Blanchard Ryan and Daniel Travis are the unfortunate couple who bobbed for most of the film in the water. They are a normal couple, with normal fights and normal stresses, in terribly extraordinary circumstances. You’ve seen the preview, you know they’re bobbing alone and unmissed in the deep blue sea. What you can’t know until you see it is the agonizing buildup of tension, the apprehension that accompanies any change in their situation.

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Ghosts of the Abyss

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This Imax-friendly partially 3-D feature by Jim Cameron’s primary attraction is the first-time ever footage of the inner sanctum of the wreck of the Titanic. No horsey divas warbling over a love story concocted to bring the tragedy home. This is scientists and laypersons with technological wonders seeing where no person has seen for 89 years. After Cameron’s crew innovated methods to incorporate actual wreck footage for his 1997 film, he went back in 2001 with a professional deep sea crew and newly created camera ‘bots for a more in-debth look. If that interests you, you won’t be disappointed. The levels of access are pretty amazing.

Using small, maneuverable remote rovers, the cameras take our eyes deeper into the ship than otherwise possible. It is transfixing to see objects untouched, even undisturbed, by the 12,500 foot plummet to the sea floor. A huge chandelier rig lights the entire scene from above, artificial moonlight on a cold grave. The effect is truly beautiful. Cameron is an experienced filmmaker, not just a facts-only scientist – he wants this to be special. With his narrative film background, he’s smart about his approach to the shoot. They have a miniature model of the wreck to plan their shots and approaches and entries, a 3-D storyboard that we get to see to help us understand what were looking at. Ghostlike apparitions of the passengers strolling along the gangways or shoveling coal into the engines assist with envisoning the scale and function of the dimly lit, corroded debris on the screen. A couple of times, the re-enactments teeter on the cliff of cheese, but nearly always pull back. The accompanying CGI models built from the blueprints also assist us with orientation and comprehension.

Bill Paxton, as the slightly nervous and funny everyman character he developed in Aliens, injects the human response into the experience. He’s not a deep-sea diver or a scientist, nor is he legendary control freak Cameron. He’s just a regular guy with an actor’s training who adds the layman feel and commentary, an effective addition.

Cameron also knows he audience cannot possibly feel the awe the crew was feeling upon being only six feet from the historical artifacts. To compensate, he unwisely gives us shot after shot from the outside of the Mir diving modules of the people inside, peering out with wonder. It’s a Spielbergian thing to do – except Cameron has already shown the real prize. Reaction shots (as Spielberg uses them) build anticipation before you seen the amazing thing eliciting the reaction. Showing a microbiologist goggling at the sunken treasure is just depriving the audience of what they now know they are missing. It fills us with envy, not wonder.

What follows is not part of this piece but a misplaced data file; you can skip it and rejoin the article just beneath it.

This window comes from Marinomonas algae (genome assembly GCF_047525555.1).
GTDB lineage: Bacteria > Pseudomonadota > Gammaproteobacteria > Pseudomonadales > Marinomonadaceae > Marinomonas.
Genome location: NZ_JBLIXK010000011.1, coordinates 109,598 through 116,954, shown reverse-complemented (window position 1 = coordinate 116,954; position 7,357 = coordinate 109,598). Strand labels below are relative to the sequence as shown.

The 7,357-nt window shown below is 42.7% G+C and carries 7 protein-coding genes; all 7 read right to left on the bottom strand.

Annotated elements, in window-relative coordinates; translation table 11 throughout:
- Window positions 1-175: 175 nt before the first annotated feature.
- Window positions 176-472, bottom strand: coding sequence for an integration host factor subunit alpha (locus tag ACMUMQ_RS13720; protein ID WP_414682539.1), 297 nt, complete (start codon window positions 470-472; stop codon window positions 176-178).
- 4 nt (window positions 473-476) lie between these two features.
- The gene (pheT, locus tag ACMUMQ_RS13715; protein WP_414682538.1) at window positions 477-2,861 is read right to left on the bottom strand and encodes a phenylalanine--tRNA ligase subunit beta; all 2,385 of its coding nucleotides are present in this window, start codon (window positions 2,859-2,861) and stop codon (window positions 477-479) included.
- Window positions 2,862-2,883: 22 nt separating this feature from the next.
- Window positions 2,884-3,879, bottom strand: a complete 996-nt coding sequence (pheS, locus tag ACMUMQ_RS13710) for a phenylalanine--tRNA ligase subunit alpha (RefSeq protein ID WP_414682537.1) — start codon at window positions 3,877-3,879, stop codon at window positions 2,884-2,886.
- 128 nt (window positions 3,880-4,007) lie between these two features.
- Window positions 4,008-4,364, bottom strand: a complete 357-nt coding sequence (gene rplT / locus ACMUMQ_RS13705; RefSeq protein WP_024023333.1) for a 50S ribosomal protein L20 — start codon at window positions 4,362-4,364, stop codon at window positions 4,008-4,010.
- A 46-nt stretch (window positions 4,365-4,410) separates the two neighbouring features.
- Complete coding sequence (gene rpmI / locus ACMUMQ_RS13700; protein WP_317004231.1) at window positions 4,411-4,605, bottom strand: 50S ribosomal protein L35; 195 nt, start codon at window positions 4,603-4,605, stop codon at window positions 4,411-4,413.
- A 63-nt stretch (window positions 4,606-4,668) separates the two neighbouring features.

The rovers’ cameras are standard video, so we end up with crisp, gorgeous 3D film shots of Paxton going, “whoa” and grainy superimposed shots of the real show. This is of course an inevitable difficulty with the rovers, but why compound the discordance? At one point, the crew is discussing some of what they saw that day, and one guy talk about seeing a perfect shoe on a ledge. We never get to see this shoe, and that sums up the one real issue with this film: we get a very strong sense of the profundity of the experience for this small group privileged enough to go, and only a taste of the many tantalizing glimpses seen by them.

The film borders on awe-inspiring, borders on wondrous, but unfortunately, Cameron’s attempts to cop Spielberg’s sense of magic made the film fall sadly short. However, the footage you do see really is spectacular, so if it interests you at all, I recommend you see it on the big screen.

MPAA Rating G
Release date 4/11/03
Time in minutes 45
Director james Cameron
Studio Walt Disney Pictures

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The Ring

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I have to say, this movie is pretty deliciously scary. You know it’s good when the little prologue scene is enough to make you wiggle and pick your feet up and shout at the characters – and you don’t have ANY idea what is going on yet. I could be an arrogant ponce and chalk up my reaction (to the scene with the two vulnerably dressed teenagers walking in their huge, empty house) to having the insight that comes with a broad cinematic vocabulary. Who are we kidding? I’m no Pauline Kael, and what I was watching there up on screen was pure scary-ass good filmmaking.

As my loyal readers may recall, I saw feardotcom because it was thematically similar to this film, and I wanted to do a little fun compare contrast thing with it. But now, having seen both, I can say that beyond featuring an electronic medium that kills everyone who sees it in a finite amount of time, these films have nothing – nothing – in common. There goes the fun, but I am truly glad that my aborted little project allowed me to see The Ring. While we were eyerolling and yawning in feardotcom, we were gripping each other, our coats, or our faces during The Ring.